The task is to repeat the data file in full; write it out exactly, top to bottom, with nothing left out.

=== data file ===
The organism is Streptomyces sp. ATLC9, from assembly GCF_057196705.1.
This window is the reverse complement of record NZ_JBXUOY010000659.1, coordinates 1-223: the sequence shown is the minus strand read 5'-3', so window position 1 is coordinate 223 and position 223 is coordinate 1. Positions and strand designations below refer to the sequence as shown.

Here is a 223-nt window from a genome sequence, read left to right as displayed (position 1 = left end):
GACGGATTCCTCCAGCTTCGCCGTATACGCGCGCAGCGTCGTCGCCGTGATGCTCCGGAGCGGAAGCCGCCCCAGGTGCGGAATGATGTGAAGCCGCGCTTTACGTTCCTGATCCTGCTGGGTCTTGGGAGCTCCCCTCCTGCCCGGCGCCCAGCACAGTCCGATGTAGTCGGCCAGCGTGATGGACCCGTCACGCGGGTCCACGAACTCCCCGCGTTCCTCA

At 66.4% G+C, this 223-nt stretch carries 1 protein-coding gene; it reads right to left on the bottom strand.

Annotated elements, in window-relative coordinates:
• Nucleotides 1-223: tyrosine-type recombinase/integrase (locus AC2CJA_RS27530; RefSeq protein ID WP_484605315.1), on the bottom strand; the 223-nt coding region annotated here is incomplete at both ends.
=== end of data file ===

The organism is Streptomyces sp. ATLC9, from assembly GCF_057196705.1.
This window is the reverse complement of record NZ_JBXUOY010000659.1, coordinates 1-223: the sequence shown is the minus strand read 5'-3', so window position 1 is coordinate 223 and position 223 is coordinate 1. Positions and strand designations below refer to the sequence as shown.

Here is a 223-nt window from a genome sequence, read left to right as displayed (position 1 = left end):
GACGGATTCCTCCAGCTTCGCCGTATACGCGCGCAGCGTCGTCGCCGTGATGCTCCGGAGCGGAAGCCGCCCCAGGTGCGGAATGATGTGAAGCCGCGCTTTACGTTCCTGATCCTGCTGGGTCTTGGGAGCTCCCCTCCTGCCCGGCGCCCAGCACAGTCCGATGTAGTCGGCCAGCGTGATGGACCCGTCACGCGGGTCCACGAACTCCCCGCGTTCCTCA

At 66.4% G+C, this 223-nt stretch carries 1 protein-coding gene; it reads right to left on the bottom strand.

Annotated elements, in window-relative coordinates:
• Nucleotides 1-223: tyrosine-type recombinase/integrase (locus AC2CJA_RS27530; RefSeq protein ID WP_484605315.1), on the bottom strand; the 223-nt coding region annotated here is incomplete at both ends.